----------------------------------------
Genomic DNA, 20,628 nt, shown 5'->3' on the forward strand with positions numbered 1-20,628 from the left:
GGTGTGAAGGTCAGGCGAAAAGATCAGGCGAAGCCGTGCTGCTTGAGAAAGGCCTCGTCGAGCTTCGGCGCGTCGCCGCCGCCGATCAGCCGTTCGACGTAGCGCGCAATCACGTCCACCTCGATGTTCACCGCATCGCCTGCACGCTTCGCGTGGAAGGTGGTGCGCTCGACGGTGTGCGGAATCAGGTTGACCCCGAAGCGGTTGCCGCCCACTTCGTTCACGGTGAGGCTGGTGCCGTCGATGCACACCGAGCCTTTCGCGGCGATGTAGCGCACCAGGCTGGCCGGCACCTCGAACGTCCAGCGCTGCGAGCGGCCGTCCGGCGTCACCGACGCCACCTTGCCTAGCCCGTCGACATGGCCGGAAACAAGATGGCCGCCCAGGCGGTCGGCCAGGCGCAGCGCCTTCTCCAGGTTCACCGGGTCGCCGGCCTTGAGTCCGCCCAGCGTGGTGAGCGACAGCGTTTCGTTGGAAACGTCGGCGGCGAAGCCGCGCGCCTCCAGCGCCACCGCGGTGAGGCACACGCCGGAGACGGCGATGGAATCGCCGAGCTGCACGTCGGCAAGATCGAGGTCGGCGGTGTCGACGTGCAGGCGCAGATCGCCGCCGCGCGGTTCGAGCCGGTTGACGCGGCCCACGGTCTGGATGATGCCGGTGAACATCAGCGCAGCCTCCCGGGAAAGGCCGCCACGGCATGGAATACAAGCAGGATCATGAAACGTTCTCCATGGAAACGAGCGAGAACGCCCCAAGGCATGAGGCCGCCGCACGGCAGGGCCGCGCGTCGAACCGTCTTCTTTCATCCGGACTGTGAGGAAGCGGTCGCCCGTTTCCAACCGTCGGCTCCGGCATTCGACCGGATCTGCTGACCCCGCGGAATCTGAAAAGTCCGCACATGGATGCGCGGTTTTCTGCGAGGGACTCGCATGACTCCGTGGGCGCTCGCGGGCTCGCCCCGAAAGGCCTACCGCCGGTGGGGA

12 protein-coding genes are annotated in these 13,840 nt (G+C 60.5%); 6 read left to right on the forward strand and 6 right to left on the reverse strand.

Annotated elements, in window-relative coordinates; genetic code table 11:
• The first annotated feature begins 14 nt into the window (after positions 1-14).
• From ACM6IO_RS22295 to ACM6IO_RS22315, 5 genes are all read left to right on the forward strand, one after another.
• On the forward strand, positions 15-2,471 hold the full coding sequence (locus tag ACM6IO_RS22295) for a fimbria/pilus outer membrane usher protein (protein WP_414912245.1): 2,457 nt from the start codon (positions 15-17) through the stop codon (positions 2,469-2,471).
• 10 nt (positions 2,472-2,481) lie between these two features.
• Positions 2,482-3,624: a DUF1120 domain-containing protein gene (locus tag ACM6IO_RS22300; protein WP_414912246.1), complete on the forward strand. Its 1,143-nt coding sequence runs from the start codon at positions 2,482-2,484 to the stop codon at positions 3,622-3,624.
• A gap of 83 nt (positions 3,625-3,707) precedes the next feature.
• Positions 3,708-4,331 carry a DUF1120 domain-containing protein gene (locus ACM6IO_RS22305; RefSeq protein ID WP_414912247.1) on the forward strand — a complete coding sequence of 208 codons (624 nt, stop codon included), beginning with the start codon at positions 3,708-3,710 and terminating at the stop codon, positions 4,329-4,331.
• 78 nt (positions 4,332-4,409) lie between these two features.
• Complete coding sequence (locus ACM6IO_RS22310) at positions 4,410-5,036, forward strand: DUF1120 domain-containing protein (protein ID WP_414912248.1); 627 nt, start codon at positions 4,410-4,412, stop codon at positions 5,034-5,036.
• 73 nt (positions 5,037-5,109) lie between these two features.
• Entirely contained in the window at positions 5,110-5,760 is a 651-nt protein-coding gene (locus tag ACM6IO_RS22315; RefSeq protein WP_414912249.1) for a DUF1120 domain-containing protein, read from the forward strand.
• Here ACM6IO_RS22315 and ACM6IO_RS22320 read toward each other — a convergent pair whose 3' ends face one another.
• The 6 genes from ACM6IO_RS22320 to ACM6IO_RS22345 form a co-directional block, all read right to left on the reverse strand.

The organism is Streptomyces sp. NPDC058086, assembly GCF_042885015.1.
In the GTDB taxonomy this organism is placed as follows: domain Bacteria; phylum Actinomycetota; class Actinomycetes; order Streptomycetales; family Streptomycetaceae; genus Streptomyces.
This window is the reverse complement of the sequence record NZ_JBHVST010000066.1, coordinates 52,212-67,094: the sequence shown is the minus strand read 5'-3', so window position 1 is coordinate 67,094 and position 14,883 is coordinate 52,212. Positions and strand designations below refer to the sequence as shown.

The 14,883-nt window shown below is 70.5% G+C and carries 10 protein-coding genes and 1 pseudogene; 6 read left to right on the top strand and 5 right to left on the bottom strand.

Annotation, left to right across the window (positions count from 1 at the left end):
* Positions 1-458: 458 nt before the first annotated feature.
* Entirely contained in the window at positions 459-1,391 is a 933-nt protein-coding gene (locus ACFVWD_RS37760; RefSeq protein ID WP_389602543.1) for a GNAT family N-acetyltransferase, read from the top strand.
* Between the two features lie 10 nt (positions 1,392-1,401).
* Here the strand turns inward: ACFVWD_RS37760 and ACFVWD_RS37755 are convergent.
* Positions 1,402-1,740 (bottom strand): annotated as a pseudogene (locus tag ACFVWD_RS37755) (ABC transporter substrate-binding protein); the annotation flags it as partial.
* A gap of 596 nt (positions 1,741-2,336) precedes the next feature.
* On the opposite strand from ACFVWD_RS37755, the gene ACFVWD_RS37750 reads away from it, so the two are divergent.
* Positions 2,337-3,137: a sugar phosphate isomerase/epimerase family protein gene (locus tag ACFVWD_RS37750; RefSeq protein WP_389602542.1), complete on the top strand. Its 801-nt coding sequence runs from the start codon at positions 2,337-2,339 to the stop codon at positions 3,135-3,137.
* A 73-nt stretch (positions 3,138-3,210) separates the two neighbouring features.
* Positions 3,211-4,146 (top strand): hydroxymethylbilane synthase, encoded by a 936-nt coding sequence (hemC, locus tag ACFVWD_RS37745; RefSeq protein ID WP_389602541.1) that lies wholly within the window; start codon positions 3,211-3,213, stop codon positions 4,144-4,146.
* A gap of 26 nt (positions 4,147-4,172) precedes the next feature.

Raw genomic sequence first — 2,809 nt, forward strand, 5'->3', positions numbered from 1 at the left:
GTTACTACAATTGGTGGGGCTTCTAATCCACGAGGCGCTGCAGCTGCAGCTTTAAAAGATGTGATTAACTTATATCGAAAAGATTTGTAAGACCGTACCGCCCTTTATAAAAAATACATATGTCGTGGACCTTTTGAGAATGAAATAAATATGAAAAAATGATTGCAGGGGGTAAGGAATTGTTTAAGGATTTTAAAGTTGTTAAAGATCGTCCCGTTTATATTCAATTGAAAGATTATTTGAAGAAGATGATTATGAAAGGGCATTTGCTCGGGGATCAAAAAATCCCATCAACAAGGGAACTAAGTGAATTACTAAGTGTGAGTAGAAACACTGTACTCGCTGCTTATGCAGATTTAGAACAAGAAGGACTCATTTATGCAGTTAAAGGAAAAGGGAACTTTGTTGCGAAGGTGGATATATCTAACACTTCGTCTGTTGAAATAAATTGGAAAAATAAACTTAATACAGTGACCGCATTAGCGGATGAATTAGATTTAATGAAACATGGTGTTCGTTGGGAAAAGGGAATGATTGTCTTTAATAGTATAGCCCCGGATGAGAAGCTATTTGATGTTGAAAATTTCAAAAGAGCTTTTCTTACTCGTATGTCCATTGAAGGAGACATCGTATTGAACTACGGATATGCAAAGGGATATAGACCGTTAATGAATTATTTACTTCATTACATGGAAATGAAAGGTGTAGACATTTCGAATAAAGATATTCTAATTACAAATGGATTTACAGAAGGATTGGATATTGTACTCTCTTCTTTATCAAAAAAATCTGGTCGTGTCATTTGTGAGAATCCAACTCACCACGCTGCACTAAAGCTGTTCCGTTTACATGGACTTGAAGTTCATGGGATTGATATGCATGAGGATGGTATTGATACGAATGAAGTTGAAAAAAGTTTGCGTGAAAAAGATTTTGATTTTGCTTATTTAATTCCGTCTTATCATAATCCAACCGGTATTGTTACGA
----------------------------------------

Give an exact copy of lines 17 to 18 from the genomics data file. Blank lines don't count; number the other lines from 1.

• The 6 genes from ACM6IO_RS22320 to ACM6IO_RS22345 form a co-directional block, all read right to left on the reverse strand.

The organism is Streptomyces sp. NPDC058086, assembly GCF_042885015.1.